Supreme Court Refuses to Hear Challenge to Colorado’s Internet Sales Tax

Last Monday, the U.S. Supreme Court declined to hear a challenge to a Colorado state law forcing out-of-state retailers to report their customer’s purchases to state tax collectors. While the law does not directly force retailers without a physical location in the state to collect Colorado sales tax, it does force them to report the customer’s purchases for the purpose of collecting the tax.

Back in 1992, the Supreme Court ruled in Quill Corporation v. North Dakota that states do not have the authority to force out-of-state retailers to collect their state sales tax, unless the retailer has a physical presence in the state. The decision by the Supreme Court on Monday not to hear the challenge could reignite efforts on Capitol Hill to pass a federal internet sales tax in order to preempt a Supreme Court ruling allowing states to tax retailers who don’t have a physical presence in their state.

Earlier this year, House Judiciary Chairman Bob Goodlatte (R-VA) released a discussion draft on an Internet sales tax bill named the Online Sales Simplification Act of 2016. Unfortunately, his bill went in the wrong direction by requiring retailers in states that impose no sales tax to either create one or report purchases to the buyer’s home state.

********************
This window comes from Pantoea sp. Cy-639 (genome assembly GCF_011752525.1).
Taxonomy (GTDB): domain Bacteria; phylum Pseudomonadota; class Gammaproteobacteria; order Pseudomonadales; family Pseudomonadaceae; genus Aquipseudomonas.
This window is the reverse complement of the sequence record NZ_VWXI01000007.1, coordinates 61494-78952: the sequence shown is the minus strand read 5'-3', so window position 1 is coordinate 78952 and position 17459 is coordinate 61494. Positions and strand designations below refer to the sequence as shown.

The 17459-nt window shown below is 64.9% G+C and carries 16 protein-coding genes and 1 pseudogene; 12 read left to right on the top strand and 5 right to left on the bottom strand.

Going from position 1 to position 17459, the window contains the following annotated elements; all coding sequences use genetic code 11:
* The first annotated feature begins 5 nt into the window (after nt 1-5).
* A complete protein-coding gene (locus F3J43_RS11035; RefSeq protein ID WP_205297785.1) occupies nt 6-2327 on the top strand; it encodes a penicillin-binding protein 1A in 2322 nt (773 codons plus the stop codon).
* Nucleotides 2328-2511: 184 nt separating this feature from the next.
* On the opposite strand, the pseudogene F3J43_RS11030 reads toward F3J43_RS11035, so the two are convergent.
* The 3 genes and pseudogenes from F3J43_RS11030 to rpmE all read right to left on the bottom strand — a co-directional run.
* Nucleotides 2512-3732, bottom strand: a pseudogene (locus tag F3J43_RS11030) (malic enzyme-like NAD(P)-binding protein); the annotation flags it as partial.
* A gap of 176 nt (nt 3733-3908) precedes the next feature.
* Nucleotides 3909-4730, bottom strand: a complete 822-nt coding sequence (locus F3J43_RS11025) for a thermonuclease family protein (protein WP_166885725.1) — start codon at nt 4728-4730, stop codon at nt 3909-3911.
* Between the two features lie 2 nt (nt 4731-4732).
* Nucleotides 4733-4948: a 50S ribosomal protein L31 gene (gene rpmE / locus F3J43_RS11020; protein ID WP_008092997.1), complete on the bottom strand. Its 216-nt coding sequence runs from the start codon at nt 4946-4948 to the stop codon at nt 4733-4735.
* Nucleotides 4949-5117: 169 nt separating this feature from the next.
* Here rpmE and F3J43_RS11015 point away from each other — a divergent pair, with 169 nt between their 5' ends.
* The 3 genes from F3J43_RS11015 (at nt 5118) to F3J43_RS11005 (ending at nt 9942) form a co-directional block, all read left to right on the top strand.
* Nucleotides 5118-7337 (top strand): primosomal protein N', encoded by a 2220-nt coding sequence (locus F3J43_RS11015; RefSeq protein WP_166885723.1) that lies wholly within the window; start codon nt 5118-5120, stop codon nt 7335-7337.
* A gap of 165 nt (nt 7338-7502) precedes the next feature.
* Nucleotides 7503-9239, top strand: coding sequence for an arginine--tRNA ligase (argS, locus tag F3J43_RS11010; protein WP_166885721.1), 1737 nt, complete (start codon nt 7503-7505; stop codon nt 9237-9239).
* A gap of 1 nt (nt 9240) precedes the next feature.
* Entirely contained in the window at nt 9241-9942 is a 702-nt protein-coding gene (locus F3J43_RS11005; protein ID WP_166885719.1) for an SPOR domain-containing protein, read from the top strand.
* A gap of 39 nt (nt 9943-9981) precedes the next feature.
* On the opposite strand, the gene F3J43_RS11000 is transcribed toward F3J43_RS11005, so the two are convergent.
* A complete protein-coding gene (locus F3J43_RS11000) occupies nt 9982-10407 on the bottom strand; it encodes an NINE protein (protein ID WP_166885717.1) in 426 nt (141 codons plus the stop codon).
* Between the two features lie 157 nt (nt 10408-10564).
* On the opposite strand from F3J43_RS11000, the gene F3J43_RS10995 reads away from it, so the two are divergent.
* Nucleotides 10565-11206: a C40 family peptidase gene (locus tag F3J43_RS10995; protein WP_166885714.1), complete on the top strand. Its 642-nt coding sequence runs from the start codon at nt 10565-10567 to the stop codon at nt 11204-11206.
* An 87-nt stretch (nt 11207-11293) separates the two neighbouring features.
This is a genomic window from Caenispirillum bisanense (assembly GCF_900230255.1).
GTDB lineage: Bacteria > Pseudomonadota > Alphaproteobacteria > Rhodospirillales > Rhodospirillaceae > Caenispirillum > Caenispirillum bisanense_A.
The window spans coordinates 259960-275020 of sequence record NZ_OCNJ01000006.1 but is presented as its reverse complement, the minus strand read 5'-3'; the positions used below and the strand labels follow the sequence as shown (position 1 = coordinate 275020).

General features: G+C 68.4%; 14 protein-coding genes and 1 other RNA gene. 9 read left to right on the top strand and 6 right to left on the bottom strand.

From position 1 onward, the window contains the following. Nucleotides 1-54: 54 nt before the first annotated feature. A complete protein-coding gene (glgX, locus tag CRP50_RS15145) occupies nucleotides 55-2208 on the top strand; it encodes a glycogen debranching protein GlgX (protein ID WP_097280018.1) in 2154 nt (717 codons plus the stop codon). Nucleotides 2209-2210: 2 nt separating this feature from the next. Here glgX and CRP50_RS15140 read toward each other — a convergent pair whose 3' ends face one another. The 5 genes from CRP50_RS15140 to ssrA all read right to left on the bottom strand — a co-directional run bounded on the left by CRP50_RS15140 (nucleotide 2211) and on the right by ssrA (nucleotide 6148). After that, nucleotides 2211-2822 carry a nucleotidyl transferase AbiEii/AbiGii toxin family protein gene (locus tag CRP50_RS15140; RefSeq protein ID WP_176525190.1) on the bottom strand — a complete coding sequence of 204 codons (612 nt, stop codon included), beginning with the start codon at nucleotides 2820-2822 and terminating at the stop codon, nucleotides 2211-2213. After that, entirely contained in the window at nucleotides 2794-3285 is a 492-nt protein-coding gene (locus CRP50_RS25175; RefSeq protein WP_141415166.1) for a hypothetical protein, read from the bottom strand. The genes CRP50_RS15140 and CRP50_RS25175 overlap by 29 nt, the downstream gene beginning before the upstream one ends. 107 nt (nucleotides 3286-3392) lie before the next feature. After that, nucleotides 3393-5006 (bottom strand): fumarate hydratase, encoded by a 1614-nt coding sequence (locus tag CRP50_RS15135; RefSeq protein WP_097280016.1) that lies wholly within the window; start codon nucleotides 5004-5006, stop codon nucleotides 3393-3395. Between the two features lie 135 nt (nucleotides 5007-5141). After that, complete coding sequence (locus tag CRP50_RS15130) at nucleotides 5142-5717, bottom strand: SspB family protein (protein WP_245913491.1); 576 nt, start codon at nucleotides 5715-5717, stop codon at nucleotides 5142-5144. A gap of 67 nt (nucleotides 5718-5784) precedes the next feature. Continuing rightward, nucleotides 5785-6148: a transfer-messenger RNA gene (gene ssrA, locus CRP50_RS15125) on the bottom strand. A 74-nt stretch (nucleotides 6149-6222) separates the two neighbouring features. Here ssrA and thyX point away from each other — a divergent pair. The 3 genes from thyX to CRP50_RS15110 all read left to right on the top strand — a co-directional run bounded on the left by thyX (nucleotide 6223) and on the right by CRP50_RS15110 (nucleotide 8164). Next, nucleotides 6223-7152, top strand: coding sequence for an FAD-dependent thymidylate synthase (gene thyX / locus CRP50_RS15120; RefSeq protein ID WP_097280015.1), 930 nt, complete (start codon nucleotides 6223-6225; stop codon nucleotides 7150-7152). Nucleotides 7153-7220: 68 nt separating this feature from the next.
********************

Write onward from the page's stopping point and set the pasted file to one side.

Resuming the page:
If Congress wants to prevent states from going rogue and taxing out-of-state businesses, they should pass legislation that codifies Quill. By doing so, they would provide predictability for retailers without funneling more taxpayer money to state governments or violating the principle of “no taxation without representation.”

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